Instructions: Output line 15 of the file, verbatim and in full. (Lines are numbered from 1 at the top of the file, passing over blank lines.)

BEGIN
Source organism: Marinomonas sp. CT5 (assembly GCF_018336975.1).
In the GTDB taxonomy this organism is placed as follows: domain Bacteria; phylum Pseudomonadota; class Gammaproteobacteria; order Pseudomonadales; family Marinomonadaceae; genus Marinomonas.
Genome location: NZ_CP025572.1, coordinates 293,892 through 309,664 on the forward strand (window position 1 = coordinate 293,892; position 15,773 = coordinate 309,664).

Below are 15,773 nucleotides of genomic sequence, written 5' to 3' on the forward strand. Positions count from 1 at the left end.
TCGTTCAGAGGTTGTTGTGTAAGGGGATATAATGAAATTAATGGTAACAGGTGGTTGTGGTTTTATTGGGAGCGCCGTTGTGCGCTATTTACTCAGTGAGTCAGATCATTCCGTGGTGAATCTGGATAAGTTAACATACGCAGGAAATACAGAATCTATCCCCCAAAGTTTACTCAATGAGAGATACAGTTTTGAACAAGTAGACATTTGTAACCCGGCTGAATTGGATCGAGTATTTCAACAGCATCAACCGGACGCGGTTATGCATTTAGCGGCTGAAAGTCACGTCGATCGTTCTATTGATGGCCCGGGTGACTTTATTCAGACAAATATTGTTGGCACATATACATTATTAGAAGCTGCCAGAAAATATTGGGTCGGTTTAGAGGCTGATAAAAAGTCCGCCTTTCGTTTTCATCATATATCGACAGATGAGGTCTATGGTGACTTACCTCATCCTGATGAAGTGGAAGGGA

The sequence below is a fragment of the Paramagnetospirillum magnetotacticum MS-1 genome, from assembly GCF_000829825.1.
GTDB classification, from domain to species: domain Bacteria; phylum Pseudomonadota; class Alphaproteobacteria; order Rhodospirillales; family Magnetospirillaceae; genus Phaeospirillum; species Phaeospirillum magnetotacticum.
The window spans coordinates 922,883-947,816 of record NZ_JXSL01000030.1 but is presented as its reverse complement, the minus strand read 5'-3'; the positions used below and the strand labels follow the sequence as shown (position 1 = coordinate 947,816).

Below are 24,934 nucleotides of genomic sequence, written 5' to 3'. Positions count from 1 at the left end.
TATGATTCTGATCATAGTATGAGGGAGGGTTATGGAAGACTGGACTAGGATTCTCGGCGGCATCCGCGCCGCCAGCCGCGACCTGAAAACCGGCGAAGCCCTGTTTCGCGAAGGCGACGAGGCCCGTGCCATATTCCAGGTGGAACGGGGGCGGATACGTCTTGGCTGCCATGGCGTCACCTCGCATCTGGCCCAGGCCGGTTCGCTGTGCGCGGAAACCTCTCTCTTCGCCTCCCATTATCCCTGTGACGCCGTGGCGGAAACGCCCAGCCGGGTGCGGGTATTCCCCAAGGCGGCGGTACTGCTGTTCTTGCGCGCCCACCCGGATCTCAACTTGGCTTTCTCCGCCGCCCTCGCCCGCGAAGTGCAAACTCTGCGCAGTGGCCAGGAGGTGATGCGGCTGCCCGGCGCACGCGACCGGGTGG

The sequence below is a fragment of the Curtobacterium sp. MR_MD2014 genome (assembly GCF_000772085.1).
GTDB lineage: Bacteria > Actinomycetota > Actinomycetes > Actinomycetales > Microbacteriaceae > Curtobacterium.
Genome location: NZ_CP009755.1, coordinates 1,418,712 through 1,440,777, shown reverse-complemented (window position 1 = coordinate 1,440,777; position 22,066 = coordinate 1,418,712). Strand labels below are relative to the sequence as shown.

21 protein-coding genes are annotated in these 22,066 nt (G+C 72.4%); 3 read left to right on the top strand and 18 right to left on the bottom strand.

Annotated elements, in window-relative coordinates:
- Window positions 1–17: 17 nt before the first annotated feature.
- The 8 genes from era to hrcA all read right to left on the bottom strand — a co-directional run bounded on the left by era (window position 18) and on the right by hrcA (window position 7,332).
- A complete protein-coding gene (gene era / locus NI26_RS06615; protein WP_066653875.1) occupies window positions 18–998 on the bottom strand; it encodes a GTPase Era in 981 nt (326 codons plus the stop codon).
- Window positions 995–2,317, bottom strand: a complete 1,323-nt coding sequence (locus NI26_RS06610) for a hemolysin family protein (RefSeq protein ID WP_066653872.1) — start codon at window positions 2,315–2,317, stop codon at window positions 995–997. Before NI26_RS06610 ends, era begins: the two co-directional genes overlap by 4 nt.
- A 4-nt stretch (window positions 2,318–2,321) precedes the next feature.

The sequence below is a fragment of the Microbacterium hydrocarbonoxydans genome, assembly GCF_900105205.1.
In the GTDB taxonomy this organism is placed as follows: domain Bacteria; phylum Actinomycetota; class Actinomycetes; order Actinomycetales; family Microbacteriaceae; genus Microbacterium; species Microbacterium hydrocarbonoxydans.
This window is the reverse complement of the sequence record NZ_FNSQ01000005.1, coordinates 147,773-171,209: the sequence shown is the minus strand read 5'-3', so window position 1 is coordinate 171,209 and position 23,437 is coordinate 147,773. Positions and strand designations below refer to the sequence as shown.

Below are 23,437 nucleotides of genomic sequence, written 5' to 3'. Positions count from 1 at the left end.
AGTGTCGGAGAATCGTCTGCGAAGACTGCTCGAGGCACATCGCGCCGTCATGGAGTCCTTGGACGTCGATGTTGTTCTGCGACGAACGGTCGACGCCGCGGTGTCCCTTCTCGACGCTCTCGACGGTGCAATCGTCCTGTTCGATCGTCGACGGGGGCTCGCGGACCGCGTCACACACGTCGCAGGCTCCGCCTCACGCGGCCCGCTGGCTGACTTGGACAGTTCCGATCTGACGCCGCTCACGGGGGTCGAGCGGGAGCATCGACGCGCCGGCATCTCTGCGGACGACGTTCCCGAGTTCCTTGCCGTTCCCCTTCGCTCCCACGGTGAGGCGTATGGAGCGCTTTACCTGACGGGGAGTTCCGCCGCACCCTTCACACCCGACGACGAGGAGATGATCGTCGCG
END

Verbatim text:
Annotated elements, in window-relative coordinates: